The petition was not, of course, about a renaming but the correction of a spelling error. The Complete Oxford English Dictionary, 2nd edition, 1989, makes this point quite clear. It gives the following definitions:-

laine: A name given to certain tracts of arable land at the foot of the Sussex Downs.
Whereas:-
lane: is "a narrow way between hedges or banks, a narrow road or street between houses or walls, a bye-way."

It is an open-and-shut case that an appropriate name for this passage-way leading off Bond Street, and lying within the area known as North Laine is "Bond Street Lane". The presence or absence of an "i" may seem to some people a minor matter but it is also regrettable that the misuse and consequent devaluation of a word should be perpetuated in permanent official street signs. Unfortunately there are legal ramifications which require the Council to follow the set procedure even in this case. In other words the Council cannot correct its own mistakes unless formally requested to do so by a member of the public.

Saturday, 7 January 2012

Latest TV - "The Vote"



"The Vote: Brighton & Hove is Latest TV’s answer to Question Time!

Three heavyweight politicians – Lord Bassam of Brighton, Council
Leader Bill Randall, and Mike Weatherley MP – look out over the city
and debate the big political issues in Brighton and Hove. Your referee
for the event is Frank le Duc and as you might expect it makes
exciting viewing.

We also feature a film on Occupy Brighton, and Green Party Leader Caroline Lucas MP is interviewed about new local energy from wind farms and the launch of The Eco Technology Show 2012 in Brighton and Hove.

The Treason Show’s Mark Brailsford adds the essential government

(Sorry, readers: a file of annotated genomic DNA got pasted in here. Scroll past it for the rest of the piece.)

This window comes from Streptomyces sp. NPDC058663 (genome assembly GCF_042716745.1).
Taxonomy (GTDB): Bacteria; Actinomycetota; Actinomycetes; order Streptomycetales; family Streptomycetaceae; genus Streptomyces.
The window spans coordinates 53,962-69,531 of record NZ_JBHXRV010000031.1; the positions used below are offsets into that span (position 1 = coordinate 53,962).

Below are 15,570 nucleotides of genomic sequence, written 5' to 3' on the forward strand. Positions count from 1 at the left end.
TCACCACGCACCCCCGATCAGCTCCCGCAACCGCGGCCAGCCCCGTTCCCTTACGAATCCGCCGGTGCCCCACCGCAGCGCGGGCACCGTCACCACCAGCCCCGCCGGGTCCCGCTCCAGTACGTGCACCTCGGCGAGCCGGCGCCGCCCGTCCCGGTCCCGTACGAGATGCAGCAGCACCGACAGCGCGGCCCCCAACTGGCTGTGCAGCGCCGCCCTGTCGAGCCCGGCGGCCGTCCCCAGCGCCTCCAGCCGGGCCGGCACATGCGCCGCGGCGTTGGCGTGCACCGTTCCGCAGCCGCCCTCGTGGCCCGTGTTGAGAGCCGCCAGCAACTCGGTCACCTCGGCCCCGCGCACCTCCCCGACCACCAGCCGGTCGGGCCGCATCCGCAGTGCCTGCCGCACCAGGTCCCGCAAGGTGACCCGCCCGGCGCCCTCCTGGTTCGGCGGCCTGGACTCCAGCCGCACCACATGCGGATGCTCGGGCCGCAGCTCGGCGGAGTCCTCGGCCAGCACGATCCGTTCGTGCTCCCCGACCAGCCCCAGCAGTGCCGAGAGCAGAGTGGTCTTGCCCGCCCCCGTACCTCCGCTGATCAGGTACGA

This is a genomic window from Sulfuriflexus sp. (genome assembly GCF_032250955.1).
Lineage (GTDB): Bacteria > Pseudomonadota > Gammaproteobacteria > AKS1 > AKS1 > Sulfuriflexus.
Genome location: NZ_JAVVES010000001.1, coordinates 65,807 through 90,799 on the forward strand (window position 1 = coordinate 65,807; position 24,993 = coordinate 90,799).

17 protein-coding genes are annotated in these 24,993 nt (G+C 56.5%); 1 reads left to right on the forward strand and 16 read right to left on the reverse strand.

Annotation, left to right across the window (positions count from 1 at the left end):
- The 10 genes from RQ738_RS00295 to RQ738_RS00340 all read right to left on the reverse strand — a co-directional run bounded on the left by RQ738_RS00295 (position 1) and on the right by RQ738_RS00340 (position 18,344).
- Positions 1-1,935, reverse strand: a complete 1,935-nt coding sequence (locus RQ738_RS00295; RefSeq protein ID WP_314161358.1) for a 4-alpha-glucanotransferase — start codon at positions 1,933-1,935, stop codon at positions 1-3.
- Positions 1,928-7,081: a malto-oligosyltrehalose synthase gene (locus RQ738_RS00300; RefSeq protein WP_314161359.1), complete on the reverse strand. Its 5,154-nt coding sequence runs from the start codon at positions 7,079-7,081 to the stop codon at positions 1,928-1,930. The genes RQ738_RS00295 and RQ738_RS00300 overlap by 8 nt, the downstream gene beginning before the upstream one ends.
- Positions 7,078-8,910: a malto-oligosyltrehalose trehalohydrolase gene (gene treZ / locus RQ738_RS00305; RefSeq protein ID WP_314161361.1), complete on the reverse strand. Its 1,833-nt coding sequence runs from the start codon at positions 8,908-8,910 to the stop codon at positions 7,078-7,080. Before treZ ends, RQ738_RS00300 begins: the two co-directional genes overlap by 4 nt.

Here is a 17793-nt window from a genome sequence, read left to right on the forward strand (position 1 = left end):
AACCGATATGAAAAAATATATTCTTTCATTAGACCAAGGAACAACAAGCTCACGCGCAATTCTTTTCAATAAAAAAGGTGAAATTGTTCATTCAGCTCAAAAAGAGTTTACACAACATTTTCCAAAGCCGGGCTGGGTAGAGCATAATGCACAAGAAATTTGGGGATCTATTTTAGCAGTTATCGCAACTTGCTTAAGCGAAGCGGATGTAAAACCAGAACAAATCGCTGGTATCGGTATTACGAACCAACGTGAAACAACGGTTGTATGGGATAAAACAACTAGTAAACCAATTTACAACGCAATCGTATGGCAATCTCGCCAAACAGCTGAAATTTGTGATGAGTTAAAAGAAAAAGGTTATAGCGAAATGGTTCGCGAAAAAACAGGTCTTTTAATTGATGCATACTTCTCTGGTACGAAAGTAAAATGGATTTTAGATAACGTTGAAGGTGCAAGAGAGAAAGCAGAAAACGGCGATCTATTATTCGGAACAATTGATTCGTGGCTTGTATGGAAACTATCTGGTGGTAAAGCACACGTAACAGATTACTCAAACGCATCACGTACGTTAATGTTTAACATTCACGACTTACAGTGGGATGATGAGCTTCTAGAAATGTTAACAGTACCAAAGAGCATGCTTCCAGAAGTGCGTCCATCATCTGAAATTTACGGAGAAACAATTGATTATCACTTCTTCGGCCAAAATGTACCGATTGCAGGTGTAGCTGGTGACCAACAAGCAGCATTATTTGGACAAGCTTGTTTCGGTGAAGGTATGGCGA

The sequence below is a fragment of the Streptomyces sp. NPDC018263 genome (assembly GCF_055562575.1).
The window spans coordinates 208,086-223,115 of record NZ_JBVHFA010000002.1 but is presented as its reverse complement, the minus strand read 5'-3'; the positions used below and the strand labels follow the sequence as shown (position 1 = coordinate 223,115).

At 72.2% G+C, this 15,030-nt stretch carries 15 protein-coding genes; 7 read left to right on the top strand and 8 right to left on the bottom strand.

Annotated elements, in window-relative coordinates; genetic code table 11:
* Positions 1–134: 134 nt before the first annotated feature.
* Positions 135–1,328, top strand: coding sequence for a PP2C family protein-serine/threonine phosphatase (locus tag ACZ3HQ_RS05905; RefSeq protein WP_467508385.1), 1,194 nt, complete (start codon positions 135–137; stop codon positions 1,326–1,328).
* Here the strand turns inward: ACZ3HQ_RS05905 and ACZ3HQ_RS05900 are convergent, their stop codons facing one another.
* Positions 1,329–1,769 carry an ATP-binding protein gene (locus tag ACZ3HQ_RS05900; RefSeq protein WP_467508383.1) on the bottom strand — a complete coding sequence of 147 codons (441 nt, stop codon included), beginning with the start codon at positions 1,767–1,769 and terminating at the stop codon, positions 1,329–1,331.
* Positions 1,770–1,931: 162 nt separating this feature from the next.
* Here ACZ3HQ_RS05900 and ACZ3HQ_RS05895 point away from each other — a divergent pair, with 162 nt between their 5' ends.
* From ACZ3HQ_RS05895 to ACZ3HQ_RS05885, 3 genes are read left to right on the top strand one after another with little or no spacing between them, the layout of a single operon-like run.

information."

Friday, 6 January 2012

Open Market - redevelopment begins

The transformation of Brighton’s historic Open Market starts next week – beginning with the relocation of market traders to a specially-built, temporary home in nearby Francis Street.

A variety of stallholders will trade from the new base between Ditchling Road and London Road, starting on Monday July 9.  They will be selling a range of goods including flowers, eggs and bacon, pet food and supplies, haberdashery, fish, fruit, veg and groceries alongside the market cafĂ©.

Housing association, The Hyde Group, will then begin work on the £18m major transformation of the old market – beginning with demolition scheduled to start mid January.

Full Council press release.

Tuesday, 3 January 2012

Sir Simon Jenkins & the Brighton Centre




Sir Simon Jenkins, the new President of the Regency Society, in an interview in today's Argus vociferously condemns the design of the Brighton Centre on Kings Road describing it as an "outrage".


The Brighton Centre
Some people may consider this judgement a little harsh and even wonder if he is confusing it with the Kingswest Centre next door. . . .

The Kingswest Centre

Timothy Carder in the Encylcopaedia of Brighton describes Kingswest as 'probably the most heavily criticised in the town for its appearance in such a prime location.' The Brighton & Hove 'Pevsner' calls it 'intrusively aggressive'. Perversly for such a prime location it once had no windows at all. The one shown here, added later, does provide some relief to the starkness.